A resounding boom from a raft on the Rhine, and the “only in (Klein)basel” ritual known as Vogel Gryff is underway. When Tom and I lived in Switzerland, our apartment was right above the Rhine, quite near to this wintertime event. Several times, we followed the crowds down to the river and across the Mittlere Brücke to watch Vogel Gryff, and cheer on the antics of the heraldic figures central to a centuries-long tradition.
Vogel Gryff is the day when Kleinbasel (Lesser Basel)–-that smaller part of town on the north side of the river–gives Grossbasel, or Greater Basel, its bum. Literally. The day is filled with symbolism, some of it rather obscure. Every January, though, the players of Vogel Gryff, can be counted on to follow the same, highly entertaining, format. The annual ruckus has gone on without interruption for centuries, except for a brief hiatus under the dominion of Napoleon.
Vogel Gryff dramatizes the ancient rivalry between Kleinbasel and Grossbasel, the latter historically the richer of the two communities. The fast-flowing Rhine River runs between the two sections of the city, which were joined by a stone bridge originally built in 1225. A century later, the two sides were united to form the city of Basel, and Kleinbasel has held a grudge ever since. Vogel Gryff provides an all-day opportunity for some symbolic nose snubbing.
The festive day is named after the Vogel Gryff, or ‘griffin’ that represents one of the three Honorable Societies, or guilds, of Kleinbasel. The mascots of the other two guilds are also mythical creatures: Wild Maa, or ‘wild man’ and the Leu, or ‘lion’.
~~ Wild Maa ~~
Wild Man is a demon that comes after the winter solstice, promising fertility and new life. He swings an excavated fir sapling, and is wreathed in ivy, hung with seed pods or apples around his head and hips.
~~ Leu ~~
Lion symbolizes strength and power, fire and light. He wears a mask hammered from copper and carries a green and white staff. He does a lively dance, making sweeping movements with his paw and exuding vitality.
~~ Vogel Gryff ~~
The Vogel Gryff is a griffin, proud mythical beast, half lion and half eagle, a symbol of the spirit, winged and free. He holds a long blue and white scepter, with an appearance and dance that are proud and solemn.
The events of the day
Wild Man opens the party, floating down the Rhine on a platform set astride two boats, dancing to the accompaniment of snare drums and small cannon fire, as the raft rides the swift current. Throughout the journey downstream, Wild Man and his honor guard keep their backs turned to the Grossbasel riverbank and the stately homes on the ridge above the Rhine.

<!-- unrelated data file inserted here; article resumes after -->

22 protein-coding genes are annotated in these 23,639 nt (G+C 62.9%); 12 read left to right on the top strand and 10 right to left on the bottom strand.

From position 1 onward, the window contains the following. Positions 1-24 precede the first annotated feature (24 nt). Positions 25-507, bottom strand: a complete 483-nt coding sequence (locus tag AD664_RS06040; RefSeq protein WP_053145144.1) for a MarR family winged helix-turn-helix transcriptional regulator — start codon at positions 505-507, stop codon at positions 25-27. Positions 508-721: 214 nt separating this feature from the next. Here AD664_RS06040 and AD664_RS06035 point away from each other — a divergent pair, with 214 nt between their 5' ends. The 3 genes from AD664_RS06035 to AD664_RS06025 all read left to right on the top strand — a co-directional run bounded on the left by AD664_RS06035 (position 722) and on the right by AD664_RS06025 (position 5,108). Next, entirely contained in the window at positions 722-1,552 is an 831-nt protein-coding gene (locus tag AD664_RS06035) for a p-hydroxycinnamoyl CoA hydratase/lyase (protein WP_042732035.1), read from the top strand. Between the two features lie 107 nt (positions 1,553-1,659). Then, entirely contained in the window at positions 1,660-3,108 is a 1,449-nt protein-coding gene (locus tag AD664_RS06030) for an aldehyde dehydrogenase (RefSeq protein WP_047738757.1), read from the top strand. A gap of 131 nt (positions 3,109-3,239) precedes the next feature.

When the boats dock at the Kleines Klingental Museum in Kleinbasel, Wild Man leaps ashore and is joined by the Vogel Gryff and Leu and their companions, jesters known as ‘the four fools of Ueli’. Together with the drummers and standard bearers, they make their way to the Mittlere Brücke where assorted officials and a crowd of townspeople await. The fools lead the way onto the bridge, rattling cans to collect money for charity. Drummers and standard bearers are next, and finally, each of the three figures, ready to take his star turn.
The trio make a show of turning their backs on Grossbasel on the bridge, and on the figure known as Lalle König (the 17th-century symbol of Basel mounted on the corner of a building at the Grossbasel end of the bridge). Each Vogel Gryff character performs his dance–twice–and presents himself to an official who doffs his hat.
Once the niceties are done, the characters run through the streets of Kleinbasel on a fixed route. They stop for ‘drinking pauses’ at specified locales, saluting their honor societies. They also dance maniacally at various points along the way. Wild Man chases kids and brandishes his sapling, and the trio is joined by passersby, who run alongside for a time. The celebrations continue until late in the evening.
Vogel Gryff is not Carnival!
The symbols and processions of Vogel Gryff date back to the sixteenth century, although the particulars of the its origins are rather obscure. For a dose of medieval history, Kleinbasel style, the three societies’ website offers the best rendition of the Vogel Gryff story (in German) I’ve found.
Vogel Gryff is not about Carnival nor the important guilds of Grossbasel. It is also not an equal-opportunity event, as the honor societies remain an all-male domain–perhaps not surprising, as they originated in the Middle Ages. It is, however, a popular annual happening for the people of Basel, and especially Kleinbasel, society members or not. And Vogel Gryff, along with Basler Fasnacht and the characters of Basel’s unique Carnival celebration, are some of the most compelling memories we hold from our time in Switzerland.